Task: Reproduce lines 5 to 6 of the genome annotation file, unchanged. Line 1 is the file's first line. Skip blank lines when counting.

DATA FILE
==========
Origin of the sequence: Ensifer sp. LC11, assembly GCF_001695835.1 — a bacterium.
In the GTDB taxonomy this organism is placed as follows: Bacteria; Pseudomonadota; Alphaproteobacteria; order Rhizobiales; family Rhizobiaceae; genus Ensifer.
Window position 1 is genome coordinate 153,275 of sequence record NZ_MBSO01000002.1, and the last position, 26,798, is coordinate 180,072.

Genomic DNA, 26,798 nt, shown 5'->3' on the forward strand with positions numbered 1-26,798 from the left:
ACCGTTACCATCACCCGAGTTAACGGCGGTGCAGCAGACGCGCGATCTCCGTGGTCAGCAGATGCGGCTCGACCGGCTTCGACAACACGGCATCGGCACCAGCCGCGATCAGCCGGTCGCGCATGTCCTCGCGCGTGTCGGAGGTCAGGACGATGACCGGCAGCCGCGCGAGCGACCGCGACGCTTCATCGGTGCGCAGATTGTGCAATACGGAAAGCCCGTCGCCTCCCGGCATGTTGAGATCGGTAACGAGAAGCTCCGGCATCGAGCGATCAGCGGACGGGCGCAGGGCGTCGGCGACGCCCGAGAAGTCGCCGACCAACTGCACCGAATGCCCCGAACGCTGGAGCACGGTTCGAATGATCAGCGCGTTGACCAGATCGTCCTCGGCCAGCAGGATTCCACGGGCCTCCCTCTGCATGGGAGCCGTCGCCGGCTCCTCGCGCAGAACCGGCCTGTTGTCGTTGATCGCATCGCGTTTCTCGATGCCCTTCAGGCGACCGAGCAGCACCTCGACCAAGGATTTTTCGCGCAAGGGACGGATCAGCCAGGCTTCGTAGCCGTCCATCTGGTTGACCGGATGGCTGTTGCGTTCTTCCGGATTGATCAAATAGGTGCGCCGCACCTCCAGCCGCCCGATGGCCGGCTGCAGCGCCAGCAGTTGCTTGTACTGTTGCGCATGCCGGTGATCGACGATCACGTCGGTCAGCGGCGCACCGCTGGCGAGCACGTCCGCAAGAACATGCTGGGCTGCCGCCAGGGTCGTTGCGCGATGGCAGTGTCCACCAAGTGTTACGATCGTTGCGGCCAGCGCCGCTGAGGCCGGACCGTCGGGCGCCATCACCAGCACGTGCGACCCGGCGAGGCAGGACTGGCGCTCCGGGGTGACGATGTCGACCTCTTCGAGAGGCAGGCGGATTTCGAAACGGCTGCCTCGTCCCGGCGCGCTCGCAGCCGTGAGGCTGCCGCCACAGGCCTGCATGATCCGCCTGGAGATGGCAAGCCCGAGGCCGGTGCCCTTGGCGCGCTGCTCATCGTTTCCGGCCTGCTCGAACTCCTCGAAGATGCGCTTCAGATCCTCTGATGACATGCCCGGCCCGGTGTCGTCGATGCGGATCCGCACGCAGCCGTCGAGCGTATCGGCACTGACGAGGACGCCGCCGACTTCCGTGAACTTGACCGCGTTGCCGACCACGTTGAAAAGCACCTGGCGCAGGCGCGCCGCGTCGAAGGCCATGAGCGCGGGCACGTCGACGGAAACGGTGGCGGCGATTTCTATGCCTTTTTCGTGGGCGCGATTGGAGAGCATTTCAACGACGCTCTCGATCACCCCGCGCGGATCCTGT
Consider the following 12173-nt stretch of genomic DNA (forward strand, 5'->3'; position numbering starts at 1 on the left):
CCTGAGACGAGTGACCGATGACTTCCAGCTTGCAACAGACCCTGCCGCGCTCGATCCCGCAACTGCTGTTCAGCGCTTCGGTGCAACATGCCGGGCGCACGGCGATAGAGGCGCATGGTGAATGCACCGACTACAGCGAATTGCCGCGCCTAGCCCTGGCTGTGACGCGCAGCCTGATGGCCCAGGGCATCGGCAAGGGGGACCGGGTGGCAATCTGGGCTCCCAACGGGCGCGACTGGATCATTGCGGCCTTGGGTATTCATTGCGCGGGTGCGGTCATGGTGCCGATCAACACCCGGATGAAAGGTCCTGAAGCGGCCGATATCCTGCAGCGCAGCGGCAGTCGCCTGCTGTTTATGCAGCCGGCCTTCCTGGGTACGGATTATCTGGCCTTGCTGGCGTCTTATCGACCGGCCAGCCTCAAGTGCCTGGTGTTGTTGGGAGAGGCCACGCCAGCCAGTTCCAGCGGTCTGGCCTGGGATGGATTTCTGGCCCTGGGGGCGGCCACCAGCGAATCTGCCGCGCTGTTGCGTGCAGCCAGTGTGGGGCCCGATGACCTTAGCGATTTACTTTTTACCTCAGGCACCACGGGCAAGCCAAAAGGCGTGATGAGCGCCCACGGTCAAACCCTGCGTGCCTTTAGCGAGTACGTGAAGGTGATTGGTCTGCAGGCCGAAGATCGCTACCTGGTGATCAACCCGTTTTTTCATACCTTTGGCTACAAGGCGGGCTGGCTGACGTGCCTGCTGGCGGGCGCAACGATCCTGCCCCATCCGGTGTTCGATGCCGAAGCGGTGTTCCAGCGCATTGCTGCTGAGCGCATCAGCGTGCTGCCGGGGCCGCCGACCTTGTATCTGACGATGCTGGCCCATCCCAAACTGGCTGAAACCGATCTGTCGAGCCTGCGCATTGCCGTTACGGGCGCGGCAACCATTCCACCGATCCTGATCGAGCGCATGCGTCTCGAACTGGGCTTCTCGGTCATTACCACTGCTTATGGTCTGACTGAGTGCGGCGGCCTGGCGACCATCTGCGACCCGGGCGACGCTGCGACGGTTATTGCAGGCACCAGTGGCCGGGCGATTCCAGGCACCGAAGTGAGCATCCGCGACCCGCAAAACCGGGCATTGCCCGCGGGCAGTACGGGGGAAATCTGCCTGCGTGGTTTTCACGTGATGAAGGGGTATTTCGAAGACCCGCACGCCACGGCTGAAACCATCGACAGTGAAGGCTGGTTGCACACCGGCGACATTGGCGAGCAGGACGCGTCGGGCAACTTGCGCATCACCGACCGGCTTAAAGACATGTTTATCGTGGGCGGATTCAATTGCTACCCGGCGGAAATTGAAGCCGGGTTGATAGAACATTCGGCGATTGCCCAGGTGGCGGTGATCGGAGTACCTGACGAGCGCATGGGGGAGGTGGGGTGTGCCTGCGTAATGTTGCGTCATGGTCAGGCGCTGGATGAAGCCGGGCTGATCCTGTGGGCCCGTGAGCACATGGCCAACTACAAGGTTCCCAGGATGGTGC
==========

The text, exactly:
ACCGTTACCATCACCCGAGTTAACGGCGGTGCAGCAGACGCGCGATCTCCGTGGTCAGCAGATGCGGCTCGACCGGCTTCGACAACACGGCATCGGCACCAGCCGCGATCAGCCGGTCGCGCATGTCCTCGCGCGTGTCGGAGGTCAGGACGATGACCGGCAGCCGCGCGAGCGACCGCGACGCTTCATCGGTGCGCAGATTGTGCAATACGGAAAGCCCGTCGCCTCCCGGCATGTTGAGATCGGTAACGAGAAGCTCCGGCATCGAGCGATCAGCGGACGGGCGCAGGGCGTCGGCGACGCCCGAGAAGTCGCCGACCAACTGCACCGAATGCCCCGAACGCTGGAGCACGGTTCGAATGATCAGCGCGTTGACCAGATCGTCCTCGGCCAGCAGGATTCCACGGGCCTCCCTCTGCATGGGAGCCGTCGCCGGCTCCTCGCGCAGAACCGGCCTGTTGTCGTTGATCGCATCGCGTTTCTCGATGCCCTTCAGGCGACCGAGCAGCACCTCGACCAAGGATTTTTCGCGCAAGGGACGGATCAGCCAGGCTTCGTAGCCGTCCATCTGGTTGACCGGATGGCTGTTGCGTTCTTCCGGATTGATCAAATAGGTGCGCCGCACCTCCAGCCGCCCGATGGCCGGCTGCAGCGCCAGCAGTTGCTTGTACTGTTGCGCATGCCGGTGATCGACGATCACGTCGGTCAGCGGCGCACCGCTGGCGAGCACGTCCGCAAGAACATGCTGGGCTGCCGCCAGGGTCGTTGCGCGATGGCAGTGTCCACCAAGTGTTACGATCGTTGCGGCCAGCGCCGCTGAGGCCGGACCGTCGGGCGCCATCACCAGCACGTGCGACCCGGCGAGGCAGGACTGGCGCTCCGGGGTGACGATGTCGACCTCTTCGAGAGGCAGGCGGATTTCGAAACGGCTGCCTCGTCCCGGCGCGCTCGCAGCCGTGAGGCTGCCGCCACAGGCCTGCATGATCCGCCTGGAGATGGCAAGCCCGAGGCCGGTGCCCTTGGCGCGCTGCTCATCGTTTCCGGCCTGCTCGAACTCCTCGAAGATGCGCTTCAGATCCTCTGATGACATGCCCGGCCCGGTGTCGTCGATGCGGATCCGCACGCAGCCGTCGAGCGTATCGGCACTGACGAGGACGCCGCCGACTTCCGTGAACTTGACCGCGTTGCCGACCACGTTGAAAAGCACCTGGCGCAGGCGCGCCGCGTCGAAGGCCATGAGCGCGGGCACGTCGACGGAAACGGTGGCGGCGATTTCTATGCCTTTTTCGTGGGCGCGATTGGAGAGCATTTCAACGACGCTCTCGATCACCCCGCGCGGATCCTGT
Consider the following 12173-nt stretch of genomic DNA (forward strand, 5'->3'; position numbering starts at 1 on the left):